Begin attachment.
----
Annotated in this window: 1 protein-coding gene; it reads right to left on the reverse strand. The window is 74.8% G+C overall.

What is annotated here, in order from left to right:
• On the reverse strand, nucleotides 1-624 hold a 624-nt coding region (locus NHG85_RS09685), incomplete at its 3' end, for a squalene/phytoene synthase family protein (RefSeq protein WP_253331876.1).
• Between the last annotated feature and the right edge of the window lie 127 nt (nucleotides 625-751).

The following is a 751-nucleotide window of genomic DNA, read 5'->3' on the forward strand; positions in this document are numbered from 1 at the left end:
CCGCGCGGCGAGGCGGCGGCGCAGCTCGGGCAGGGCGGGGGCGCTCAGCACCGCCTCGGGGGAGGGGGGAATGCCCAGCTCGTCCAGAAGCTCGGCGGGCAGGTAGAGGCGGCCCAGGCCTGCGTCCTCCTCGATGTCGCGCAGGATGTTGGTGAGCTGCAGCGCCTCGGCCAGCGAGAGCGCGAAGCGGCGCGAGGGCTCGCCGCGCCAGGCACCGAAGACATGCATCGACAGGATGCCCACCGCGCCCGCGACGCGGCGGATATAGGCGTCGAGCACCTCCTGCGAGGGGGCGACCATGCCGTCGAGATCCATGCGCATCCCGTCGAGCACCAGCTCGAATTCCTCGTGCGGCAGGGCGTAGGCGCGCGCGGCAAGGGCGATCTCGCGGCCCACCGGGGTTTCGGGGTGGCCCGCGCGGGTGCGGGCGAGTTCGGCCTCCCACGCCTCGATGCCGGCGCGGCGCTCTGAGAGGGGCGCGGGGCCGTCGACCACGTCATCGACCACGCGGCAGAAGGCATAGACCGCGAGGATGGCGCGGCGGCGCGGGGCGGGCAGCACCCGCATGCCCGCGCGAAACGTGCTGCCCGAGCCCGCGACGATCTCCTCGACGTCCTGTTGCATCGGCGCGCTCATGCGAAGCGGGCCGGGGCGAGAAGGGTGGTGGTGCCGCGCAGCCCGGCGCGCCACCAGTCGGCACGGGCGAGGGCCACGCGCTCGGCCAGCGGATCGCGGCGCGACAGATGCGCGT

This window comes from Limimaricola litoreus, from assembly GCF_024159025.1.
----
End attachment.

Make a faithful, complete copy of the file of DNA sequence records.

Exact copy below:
Annotated in this window: 1 protein-coding gene; it reads right to left on the reverse strand. The window is 74.8% G+C overall.

What is annotated here, in order from left to right:
• On the reverse strand, nucleotides 1-624 hold a 624-nt coding region (locus NHG85_RS09685), incomplete at its 3' end, for a squalene/phytoene synthase family protein (RefSeq protein WP_253331876.1).
• Between the last annotated feature and the right edge of the window lie 127 nt (nucleotides 625-751).

The following is a 751-nucleotide window of genomic DNA, read 5'->3' on the forward strand; positions in this document are numbered from 1 at the left end:
CCGCGCGGCGAGGCGGCGGCGCAGCTCGGGCAGGGCGGGGGCGCTCAGCACCGCCTCGGGGGAGGGGGGAATGCCCAGCTCGTCCAGAAGCTCGGCGGGCAGGTAGAGGCGGCCCAGGCCTGCGTCCTCCTCGATGTCGCGCAGGATGTTGGTGAGCTGCAGCGCCTCGGCCAGCGAGAGCGCGAAGCGGCGCGAGGGCTCGCCGCGCCAGGCACCGAAGACATGCATCGACAGGATGCCCACCGCGCCCGCGACGCGGCGGATATAGGCGTCGAGCACCTCCTGCGAGGGGGCGACCATGCCGTCGAGATCCATGCGCATCCCGTCGAGCACCAGCTCGAATTCCTCGTGCGGCAGGGCGTAGGCGCGCGCGGCAAGGGCGATCTCGCGGCCCACCGGGGTTTCGGGGTGGCCCGCGCGGGTGCGGGCGAGTTCGGCCTCCCACGCCTCGATGCCGGCGCGGCGCTCTGAGAGGGGCGCGGGGCCGTCGACCACGTCATCGACCACGCGGCAGAAGGCATAGACCGCGAGGATGGCGCGGCGGCGCGGGGCGGGCAGCACCCGCATGCCCGCGCGAAACGTGCTGCCCGAGCCCGCGACGATCTCCTCGACGTCCTGTTGCATCGGCGCGCTCATGCGAAGCGGGCCGGGGCGAGAAGGGTGGTGGTGCCGCGCAGCCCGGCGCGCCACCAGTCGGCACGGGCGAGGGCCACGCGCTCGGCCAGCGGATCGCGGCGCGACAGATGCGCGT

This window comes from Limimaricola litoreus, from assembly GCF_024159025.1.